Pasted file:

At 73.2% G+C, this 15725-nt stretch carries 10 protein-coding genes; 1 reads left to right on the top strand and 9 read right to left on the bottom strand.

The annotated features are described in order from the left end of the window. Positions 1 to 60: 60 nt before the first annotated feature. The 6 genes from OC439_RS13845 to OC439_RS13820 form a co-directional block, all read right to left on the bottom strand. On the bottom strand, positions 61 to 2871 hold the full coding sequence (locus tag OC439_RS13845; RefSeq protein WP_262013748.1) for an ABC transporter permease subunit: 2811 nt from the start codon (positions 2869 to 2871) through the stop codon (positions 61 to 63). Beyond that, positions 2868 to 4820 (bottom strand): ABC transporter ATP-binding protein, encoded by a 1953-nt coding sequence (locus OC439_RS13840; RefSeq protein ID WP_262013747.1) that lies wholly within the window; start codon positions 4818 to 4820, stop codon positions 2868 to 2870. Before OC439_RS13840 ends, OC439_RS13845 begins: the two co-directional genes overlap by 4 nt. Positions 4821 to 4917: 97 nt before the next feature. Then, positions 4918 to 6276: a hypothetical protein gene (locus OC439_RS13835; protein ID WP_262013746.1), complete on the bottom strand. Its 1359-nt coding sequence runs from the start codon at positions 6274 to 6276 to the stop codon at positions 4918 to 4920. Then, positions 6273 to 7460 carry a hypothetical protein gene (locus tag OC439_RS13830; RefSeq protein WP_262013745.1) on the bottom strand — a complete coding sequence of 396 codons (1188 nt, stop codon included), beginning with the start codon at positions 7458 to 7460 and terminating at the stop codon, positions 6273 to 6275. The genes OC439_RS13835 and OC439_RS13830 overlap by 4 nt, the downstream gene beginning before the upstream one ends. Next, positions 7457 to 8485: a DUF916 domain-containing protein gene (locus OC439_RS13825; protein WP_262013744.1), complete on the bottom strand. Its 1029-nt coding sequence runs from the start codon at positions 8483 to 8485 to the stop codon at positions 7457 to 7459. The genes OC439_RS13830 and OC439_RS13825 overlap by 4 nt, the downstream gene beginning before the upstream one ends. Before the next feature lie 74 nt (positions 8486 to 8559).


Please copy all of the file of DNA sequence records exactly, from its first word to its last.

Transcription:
At 73.2% G+C, this 15725-nt stretch carries 10 protein-coding genes; 1 reads left to right on the top strand and 9 read right to left on the bottom strand.

The annotated features are described in order from the left end of the window. Positions 1 to 60: 60 nt before the first annotated feature. The 6 genes from OC439_RS13845 to OC439_RS13820 form a co-directional block, all read right to left on the bottom strand. On the bottom strand, positions 61 to 2871 hold the full coding sequence (locus tag OC439_RS13845; RefSeq protein WP_262013748.1) for an ABC transporter permease subunit: 2811 nt from the start codon (positions 2869 to 2871) through the stop codon (positions 61 to 63). Beyond that, positions 2868 to 4820 (bottom strand): ABC transporter ATP-binding protein, encoded by a 1953-nt coding sequence (locus OC439_RS13840; RefSeq protein ID WP_262013747.1) that lies wholly within the window; start codon positions 4818 to 4820, stop codon positions 2868 to 2870. Before OC439_RS13840 ends, OC439_RS13845 begins: the two co-directional genes overlap by 4 nt. Positions 4821 to 4917: 97 nt before the next feature. Then, positions 4918 to 6276: a hypothetical protein gene (locus OC439_RS13835; protein ID WP_262013746.1), complete on the bottom strand. Its 1359-nt coding sequence runs from the start codon at positions 6274 to 6276 to the stop codon at positions 4918 to 4920. Then, positions 6273 to 7460 carry a hypothetical protein gene (locus tag OC439_RS13830; RefSeq protein WP_262013745.1) on the bottom strand — a complete coding sequence of 396 codons (1188 nt, stop codon included), beginning with the start codon at positions 7458 to 7460 and terminating at the stop codon, positions 6273 to 6275. The genes OC439_RS13835 and OC439_RS13830 overlap by 4 nt, the downstream gene beginning before the upstream one ends. Next, positions 7457 to 8485: a DUF916 domain-containing protein gene (locus OC439_RS13825; protein WP_262013744.1), complete on the bottom strand. Its 1029-nt coding sequence runs from the start codon at positions 8483 to 8485 to the stop codon at positions 7457 to 7459. The genes OC439_RS13830 and OC439_RS13825 overlap by 4 nt, the downstream gene beginning before the upstream one ends. Before the next feature lie 74 nt (positions 8486 to 8559).